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Machine Messaging Trial Leads The Way

The Bingo Association has been leading and supporting licensed club bingo operators in the area of social responsibility for several years.

Within the February 2015 license conditions and codes of practice (LCCP) the Gambling Commission has suggested that the Gambling Industry should work harder to improve messaging in the areas of play, product and general Social Responsibility messaging: whilst research into the land-based Bingo Industry by IPSOS MORI (2014) suggests that bingo customers experiencing a problem with their gambling were not always sure where to get help, despite the wide range of information available. 

In recent months The Bingo Association has been tackling the issue of messaging, by exploring improved socially responsible player communications on Gaming Machines that resonates with customers. Put bluntly, the aim is to move towards a style of messages that prompts self-awareness amongst customers without wagging a finger or lecturing them.

Research studies confirm responsible gambling messages currently in use are too technical and lack impact. Some have also been viewed as lacking in player empathy, failing to stand out and relevant only to the problem gambler. This was particularly evident in research conducted by Revealing Reality in March 2017 - Phase 1 ‘Emerging Findings and Next Steps’, which was a thorough exploration of gambling industry social responsibility messaging, from which three themes evolved: 

- Enabling the consumer to make an informed choice (cost of play labelling)
- Improving self-awareness (social messaging)
- Creating supporting environments (role and importance of responsible gambling staff training).

Armed with the IPSOS MORI and Revealing Reality research reports The Bingo Association set out to explore and improve social responsibility messaging on Gaming Machines in Bingo clubs in order to promote positive behaviour change and ensure players know where to go to get help. 

In September 2018, with the support of venue operators and machine manufacturers, an initial trial was held in the West Midlands, across 522 gaming machines in 22 bingo clubs and adult gaming centres (AGCs): three sets of messages, each consisting of three different messages, all displayed in a consistent design format were trialed.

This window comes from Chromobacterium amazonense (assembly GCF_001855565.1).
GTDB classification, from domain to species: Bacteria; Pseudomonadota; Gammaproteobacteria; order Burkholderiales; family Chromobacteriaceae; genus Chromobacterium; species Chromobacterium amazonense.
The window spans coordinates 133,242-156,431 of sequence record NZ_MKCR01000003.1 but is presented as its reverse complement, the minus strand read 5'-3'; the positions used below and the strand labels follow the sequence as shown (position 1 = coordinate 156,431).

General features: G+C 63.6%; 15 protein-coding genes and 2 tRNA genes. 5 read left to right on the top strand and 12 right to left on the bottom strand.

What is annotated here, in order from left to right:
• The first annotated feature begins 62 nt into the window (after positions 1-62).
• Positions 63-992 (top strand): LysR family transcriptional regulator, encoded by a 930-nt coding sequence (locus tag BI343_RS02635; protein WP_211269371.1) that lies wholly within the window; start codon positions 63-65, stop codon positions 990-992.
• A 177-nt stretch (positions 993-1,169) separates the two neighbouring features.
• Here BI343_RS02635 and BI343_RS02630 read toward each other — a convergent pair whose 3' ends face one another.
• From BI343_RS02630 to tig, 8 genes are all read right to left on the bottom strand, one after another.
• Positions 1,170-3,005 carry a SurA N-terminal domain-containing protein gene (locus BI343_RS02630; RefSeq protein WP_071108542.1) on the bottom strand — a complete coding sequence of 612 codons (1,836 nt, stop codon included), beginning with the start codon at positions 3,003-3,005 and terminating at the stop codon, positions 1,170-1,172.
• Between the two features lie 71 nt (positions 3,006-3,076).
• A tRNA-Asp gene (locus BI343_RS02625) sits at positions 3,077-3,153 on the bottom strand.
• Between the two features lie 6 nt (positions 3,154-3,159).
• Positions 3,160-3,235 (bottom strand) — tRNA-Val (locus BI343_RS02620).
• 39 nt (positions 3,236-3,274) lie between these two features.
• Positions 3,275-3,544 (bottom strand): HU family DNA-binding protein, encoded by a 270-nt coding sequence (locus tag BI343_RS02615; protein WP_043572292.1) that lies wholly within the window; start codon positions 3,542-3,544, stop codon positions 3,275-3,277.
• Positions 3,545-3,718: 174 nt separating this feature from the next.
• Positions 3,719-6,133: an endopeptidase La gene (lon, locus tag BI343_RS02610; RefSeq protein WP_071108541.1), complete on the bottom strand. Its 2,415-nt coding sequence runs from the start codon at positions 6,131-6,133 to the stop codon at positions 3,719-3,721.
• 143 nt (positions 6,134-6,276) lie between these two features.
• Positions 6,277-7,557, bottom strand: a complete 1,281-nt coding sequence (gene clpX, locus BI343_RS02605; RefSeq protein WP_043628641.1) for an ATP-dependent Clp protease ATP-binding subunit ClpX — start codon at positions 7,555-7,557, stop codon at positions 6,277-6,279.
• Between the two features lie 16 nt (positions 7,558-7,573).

The drafting of each individual message was informed by formal independent industry research. Examples of messages:


Keep control...  
Only spend what you can afford


Just a heads up....  
It’s good to set yourself limits


Stay in control....  
Set your limit




The messages were each run, as an animated poster/advert, in the promotional top boxes located on top of machines, interspersed with regular promotional messaging over a period of three weeks.  

Independent research organisation Chrysalis Research were asked to evaluate the impact and messaging with players at trial venues, assessing design, content and location. Although only 7% of customers said they recalled the messages, that figure increased substantially to 41% (approximately two-fifths), when prompted.

Chrysalis Research went on to confirm that when compared against other types of retail based messaging 7% is a credible figure. Generally customers responded by saying that the colours, clarity of message and simplicity of the format stood out. For some, the animated build drew their attention. "...all of a sudden this big bubble comes up with the writing inside...you know when something catches your eye and you automatically look". Female, aged 60+

Player responses to individual messages varied, with the majority feeling that they were appropriate to players, in that they made you think, while not being too bossy or patronising which was of course the original aim. Equally the location of the messaging, directly above machines, at approximately eye-level, was seen as helpful in attracting their attention. Of course, there were also things to learn: text size was too small, and some messages worked less well than others.

In summary, the initial findings, of what was a small pilot trial, have been positive enough to extend the trial to more sites, with BACTA joining The Bingo Association for the next phase in March this year.

January 2019 - First published in Bingo Life

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